From: Alan Woodland (alan.woodland_at_gmail_dot_com)
Date: Mon Aug 24 2009 - 16:27:35 PDT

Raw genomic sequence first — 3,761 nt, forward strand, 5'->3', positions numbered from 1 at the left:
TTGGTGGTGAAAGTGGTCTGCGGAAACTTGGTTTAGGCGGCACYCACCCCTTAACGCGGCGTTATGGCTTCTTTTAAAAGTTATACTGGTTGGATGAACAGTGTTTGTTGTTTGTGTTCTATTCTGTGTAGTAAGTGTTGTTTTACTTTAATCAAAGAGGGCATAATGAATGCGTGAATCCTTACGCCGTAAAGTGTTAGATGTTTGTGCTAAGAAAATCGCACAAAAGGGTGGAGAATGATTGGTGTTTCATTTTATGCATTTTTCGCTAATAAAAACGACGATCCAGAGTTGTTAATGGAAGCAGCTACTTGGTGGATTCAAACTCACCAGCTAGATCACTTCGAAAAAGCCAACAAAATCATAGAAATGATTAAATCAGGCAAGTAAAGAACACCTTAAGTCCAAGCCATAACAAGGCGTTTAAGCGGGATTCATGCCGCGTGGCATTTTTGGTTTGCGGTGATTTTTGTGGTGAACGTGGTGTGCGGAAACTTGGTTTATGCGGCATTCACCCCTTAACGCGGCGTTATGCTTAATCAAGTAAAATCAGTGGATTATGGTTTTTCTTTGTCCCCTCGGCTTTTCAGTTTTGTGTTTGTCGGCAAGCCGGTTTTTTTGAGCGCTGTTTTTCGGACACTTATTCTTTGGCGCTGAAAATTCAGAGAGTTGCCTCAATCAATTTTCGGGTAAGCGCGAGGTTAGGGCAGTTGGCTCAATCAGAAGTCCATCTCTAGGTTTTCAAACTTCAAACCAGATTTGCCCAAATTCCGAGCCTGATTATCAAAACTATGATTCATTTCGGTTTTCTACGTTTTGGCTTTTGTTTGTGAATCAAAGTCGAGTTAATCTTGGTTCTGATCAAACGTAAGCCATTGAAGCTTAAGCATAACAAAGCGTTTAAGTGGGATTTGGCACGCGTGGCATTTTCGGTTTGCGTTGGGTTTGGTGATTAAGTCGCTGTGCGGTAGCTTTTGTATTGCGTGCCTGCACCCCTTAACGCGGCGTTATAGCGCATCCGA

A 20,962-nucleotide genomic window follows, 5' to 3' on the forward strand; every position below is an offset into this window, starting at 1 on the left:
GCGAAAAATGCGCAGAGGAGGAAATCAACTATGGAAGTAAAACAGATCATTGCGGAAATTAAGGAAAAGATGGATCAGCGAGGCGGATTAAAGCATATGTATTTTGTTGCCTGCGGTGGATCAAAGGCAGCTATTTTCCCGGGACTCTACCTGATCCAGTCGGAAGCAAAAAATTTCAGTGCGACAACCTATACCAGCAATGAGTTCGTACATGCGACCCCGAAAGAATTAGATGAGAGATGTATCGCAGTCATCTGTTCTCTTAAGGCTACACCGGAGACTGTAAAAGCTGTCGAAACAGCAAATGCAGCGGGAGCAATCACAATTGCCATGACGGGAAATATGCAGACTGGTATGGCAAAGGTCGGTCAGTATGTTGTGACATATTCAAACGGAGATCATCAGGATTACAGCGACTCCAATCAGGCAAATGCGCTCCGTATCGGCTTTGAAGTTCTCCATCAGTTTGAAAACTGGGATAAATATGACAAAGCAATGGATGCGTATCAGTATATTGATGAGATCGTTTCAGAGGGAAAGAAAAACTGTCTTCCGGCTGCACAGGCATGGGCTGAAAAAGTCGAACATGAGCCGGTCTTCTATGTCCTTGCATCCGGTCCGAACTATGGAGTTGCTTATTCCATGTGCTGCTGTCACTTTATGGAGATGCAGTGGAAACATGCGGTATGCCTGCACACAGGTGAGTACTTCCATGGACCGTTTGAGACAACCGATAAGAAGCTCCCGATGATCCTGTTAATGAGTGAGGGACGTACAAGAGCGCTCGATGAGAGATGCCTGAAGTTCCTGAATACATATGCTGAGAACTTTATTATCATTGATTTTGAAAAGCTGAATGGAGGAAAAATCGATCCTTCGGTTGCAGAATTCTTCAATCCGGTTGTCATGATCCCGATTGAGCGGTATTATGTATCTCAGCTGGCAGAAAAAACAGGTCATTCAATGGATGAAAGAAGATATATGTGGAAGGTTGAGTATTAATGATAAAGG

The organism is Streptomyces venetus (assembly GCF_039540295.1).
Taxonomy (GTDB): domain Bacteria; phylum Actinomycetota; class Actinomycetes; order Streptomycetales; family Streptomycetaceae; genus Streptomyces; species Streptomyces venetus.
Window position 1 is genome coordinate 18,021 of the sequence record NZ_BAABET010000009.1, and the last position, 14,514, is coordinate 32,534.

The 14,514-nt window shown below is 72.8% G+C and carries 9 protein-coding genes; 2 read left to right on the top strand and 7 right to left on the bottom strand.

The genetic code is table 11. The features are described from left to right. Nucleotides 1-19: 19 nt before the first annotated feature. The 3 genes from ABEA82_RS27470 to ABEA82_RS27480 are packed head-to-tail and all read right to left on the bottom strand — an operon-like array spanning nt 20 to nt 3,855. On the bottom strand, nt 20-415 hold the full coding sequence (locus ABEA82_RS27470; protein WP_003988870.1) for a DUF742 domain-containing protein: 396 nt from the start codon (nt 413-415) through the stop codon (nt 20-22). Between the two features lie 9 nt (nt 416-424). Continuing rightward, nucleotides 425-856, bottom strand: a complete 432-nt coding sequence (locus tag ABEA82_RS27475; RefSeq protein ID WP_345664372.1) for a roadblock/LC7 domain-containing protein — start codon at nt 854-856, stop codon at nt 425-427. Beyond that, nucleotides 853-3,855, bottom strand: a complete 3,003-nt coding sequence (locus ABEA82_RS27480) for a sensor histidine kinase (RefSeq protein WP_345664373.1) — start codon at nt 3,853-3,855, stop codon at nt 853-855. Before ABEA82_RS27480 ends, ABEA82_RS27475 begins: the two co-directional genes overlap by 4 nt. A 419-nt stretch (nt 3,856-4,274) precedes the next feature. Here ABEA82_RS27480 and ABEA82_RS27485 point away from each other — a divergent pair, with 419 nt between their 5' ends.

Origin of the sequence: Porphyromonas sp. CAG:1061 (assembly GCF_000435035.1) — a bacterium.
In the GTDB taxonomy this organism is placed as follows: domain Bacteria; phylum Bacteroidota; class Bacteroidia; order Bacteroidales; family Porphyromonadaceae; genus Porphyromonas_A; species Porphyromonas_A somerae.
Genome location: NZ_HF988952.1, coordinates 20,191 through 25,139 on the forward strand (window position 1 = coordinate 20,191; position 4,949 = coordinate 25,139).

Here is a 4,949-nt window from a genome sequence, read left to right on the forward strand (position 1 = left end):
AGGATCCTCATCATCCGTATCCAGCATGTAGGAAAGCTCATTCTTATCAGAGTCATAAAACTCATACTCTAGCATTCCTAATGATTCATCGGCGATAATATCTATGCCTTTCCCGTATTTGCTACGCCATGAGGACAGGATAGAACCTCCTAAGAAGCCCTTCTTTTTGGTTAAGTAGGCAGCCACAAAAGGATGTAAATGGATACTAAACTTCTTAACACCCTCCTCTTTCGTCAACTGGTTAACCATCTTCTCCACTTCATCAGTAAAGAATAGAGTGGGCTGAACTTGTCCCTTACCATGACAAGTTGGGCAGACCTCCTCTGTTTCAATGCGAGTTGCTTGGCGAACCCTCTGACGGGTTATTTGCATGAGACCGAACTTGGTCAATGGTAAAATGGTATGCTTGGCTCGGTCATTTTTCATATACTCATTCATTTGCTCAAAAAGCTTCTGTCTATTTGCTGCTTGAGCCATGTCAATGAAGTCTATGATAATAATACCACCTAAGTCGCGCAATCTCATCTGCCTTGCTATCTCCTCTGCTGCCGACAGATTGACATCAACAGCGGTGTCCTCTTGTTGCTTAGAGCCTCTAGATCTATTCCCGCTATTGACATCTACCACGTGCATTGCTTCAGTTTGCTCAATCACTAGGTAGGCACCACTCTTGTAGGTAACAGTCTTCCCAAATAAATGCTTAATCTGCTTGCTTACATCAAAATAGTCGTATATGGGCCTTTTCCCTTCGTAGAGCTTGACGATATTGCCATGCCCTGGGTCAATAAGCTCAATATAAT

2009/8/24 Paul H. Hargrove <PHHargrove_at_lbl_dot_gov>: [snip] > There are at least 4 parts to the answer. > > 0) I'd be surprised if the SPARC architecture it usable, even if it > compiles. It is documented to be incomplete and to support (IIRC) only > UltraSPARC and higher (see #2, below). > > 1) The gcc atomic builtins were not (widely?) available when we started this > project, and until recently we supported kernels as old as 2.4.0, which > required an ancient gcc-2.96. If you were to implement an arch/generic in > the same spirit as the kernel's asm-generic I think we could use it when > support exists in the compiler, and as a porting aid, but we'd probably not > throw away the existing implementations. It looks like my initial reading of the atomic builtins was incorrect, and gcc generates the call to the external function if required, but not the function itself. This would still make porting to architectures with CAS a lot easier though. Testing at configure time the availability of atomic builtins is trivial and could then direct to either those or the existing implementations appropriately. For the replacement functions when it's not available some kind of 'cancelable' futex-based 'lock' shouldn't be impossible to construct, and then the atomic_cas replacement could handle cancellation sanely? > 2) Sparclite does not have the required atomic instructions. With only a > test-and-set or load-and-clear type of atomic support one cannot implement a > signal-safe compare-and-swap in user space (kernel does it by blocking > interrupts momentarily). This is true of "older" ARM as well, but on that > platform there is a neat kernel trick implemented by/for the NPTL port using > the equivalent of a VDSO to use the atomic instructions on "newer" ARM or > use the kernel for help otherwise. I don't know of such a trick on > sparclite, but NPTL must work somehow. Which aspect of 'signalsafe' is problematic here? The async safe part? (I.e. if we get interrupted by a signal halfway through an atomic op we'd be holding a global lock and deadlock if we called another atomic op from the signal handler?) Which parts of the library actually need to be async safe? Is it just things which get called from the 'my_handler' functions in cr_cs.c and cr_async.c? (Also what's the problem in blocking signals whilst inside a replacement CAS function? Is it the unblockable signals?) > 3) Ever since we dropped 2.4.x kernel support, I have been wondering if we > could drop our user-space atomics entirely in favor of using futexes. > However, I've not had the opportunity to examine that possibility. It sounds quite feasible. I'm not familiar enough yet with the internals to do it though. Q: Is there read only access to CVS available anywhere? The only mention of it other than reports on commits in bugzilla is in this email: http://www.nersc.gov/hypermail/checkpoint/0351.html Or are patches against 0.8.2 acceptable? Alan P.S. Is this list the right place for this discussion?